I will concede that there are lines fans shouldn't cross. Obviously, illegal is illegal. It's a crime to punch the Husky fan sitting next to you (as much as we wish it weren't). It's trespassing to run on the field during the game. After the game though? Rush the field! What's all this sanctimony about "acting like you've been there?" I HAVEN'T been there. I'll NEVER be there. That's why I'm an accountant who watches talented people play the game. At the very least, let me feel good about celebrating on the very field where my team just won a game. I do agree with you about obscenities. Sports are entertainment for children as well as adults, and I'd appreciate if my kids weren't bombarded with foul language. Don't throw things at other people. Don't get so blindingly drunk that you forget all tact and propriety and do something ridiculous. When you start impeding other fans' enjoyment of the event, that's when you've taken it too far. Otherwise, knock yourself out!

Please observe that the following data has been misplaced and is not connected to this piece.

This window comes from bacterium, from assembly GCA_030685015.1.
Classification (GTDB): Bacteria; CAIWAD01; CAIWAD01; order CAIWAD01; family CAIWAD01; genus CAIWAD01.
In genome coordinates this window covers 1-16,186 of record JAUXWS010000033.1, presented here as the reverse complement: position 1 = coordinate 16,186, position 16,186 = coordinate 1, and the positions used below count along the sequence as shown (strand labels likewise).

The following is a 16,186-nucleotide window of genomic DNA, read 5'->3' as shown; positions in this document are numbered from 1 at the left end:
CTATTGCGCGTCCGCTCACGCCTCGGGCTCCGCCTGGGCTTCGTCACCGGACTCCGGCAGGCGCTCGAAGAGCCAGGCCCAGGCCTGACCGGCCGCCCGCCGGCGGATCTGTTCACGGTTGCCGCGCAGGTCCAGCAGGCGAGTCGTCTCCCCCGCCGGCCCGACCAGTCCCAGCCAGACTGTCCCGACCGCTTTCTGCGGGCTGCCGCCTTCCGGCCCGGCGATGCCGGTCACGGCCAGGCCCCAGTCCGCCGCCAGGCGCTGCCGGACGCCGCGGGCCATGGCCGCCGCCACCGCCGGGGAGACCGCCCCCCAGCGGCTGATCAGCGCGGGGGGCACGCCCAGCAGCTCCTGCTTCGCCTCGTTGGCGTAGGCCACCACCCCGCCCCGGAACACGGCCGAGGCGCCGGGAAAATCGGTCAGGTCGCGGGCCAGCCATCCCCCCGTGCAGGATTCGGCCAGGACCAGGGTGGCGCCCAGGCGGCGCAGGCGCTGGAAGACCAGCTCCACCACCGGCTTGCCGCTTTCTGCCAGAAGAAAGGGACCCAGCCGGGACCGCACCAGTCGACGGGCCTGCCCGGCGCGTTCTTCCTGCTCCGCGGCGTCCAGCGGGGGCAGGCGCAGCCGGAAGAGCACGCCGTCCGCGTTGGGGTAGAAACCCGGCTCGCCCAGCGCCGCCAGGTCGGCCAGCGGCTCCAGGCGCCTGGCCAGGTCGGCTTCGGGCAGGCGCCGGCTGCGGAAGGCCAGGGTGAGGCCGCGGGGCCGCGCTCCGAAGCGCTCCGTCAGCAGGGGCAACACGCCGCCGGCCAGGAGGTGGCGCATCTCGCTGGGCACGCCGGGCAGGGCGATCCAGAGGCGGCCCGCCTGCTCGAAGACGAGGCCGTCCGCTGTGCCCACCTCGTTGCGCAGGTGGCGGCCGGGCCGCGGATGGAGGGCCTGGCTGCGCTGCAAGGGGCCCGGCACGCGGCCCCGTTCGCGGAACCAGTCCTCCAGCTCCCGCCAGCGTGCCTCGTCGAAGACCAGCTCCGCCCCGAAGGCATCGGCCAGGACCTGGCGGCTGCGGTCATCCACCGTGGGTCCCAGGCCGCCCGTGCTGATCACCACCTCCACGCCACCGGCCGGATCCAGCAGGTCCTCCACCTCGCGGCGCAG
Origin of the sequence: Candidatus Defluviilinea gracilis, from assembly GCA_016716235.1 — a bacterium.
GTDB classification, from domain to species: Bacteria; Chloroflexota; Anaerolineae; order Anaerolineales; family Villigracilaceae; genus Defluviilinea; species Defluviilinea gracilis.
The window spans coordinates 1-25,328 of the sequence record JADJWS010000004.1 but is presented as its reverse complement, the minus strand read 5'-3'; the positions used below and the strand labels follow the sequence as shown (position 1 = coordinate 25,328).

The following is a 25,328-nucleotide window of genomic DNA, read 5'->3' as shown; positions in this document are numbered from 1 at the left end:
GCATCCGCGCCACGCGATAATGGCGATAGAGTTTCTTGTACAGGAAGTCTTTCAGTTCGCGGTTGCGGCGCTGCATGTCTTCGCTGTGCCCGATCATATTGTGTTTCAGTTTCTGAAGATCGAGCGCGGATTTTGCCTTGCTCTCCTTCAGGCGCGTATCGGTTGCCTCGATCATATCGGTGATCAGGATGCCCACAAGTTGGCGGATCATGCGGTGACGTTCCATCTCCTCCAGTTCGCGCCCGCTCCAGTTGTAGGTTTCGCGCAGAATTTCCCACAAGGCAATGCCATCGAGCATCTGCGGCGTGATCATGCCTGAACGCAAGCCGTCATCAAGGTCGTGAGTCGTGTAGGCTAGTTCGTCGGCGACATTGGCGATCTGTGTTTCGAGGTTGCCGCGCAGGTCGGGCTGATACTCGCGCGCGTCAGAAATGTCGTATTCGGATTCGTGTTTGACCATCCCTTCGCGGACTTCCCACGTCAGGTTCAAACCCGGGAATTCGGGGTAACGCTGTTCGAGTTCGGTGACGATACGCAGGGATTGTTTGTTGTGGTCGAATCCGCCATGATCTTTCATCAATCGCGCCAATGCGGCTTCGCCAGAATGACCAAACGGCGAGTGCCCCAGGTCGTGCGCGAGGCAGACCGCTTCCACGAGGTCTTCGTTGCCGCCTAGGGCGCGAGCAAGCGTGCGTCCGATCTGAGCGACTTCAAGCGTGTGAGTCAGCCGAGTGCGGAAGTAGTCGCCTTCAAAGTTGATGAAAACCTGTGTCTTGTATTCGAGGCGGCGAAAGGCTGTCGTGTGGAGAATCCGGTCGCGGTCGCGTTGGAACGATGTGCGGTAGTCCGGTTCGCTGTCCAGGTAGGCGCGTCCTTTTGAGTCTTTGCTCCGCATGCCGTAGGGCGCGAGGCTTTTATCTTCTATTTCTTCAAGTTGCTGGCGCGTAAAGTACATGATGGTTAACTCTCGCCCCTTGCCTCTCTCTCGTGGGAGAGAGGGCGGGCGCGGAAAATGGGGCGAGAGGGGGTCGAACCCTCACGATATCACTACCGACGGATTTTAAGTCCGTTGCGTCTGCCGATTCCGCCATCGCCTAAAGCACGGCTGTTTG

Matt: Booing isn't harmless. I understand that this is entertainment, but so is my daughter's 3rd grade basketball game. I would never think about booing anyone on her team. They'd probably break down in tears and I'd have to deal with big angry Daddy for why I booed their daughter. And rightfully so. Why is it different in college? Because the players are bigger? Would it be ok at a high school game? How about Junior High? It's never right to boo in amateur sports (exception: Unless you're booing the refs. They're paid professionals and should be held to a standard and if they violate that they should be held accountable by the fans).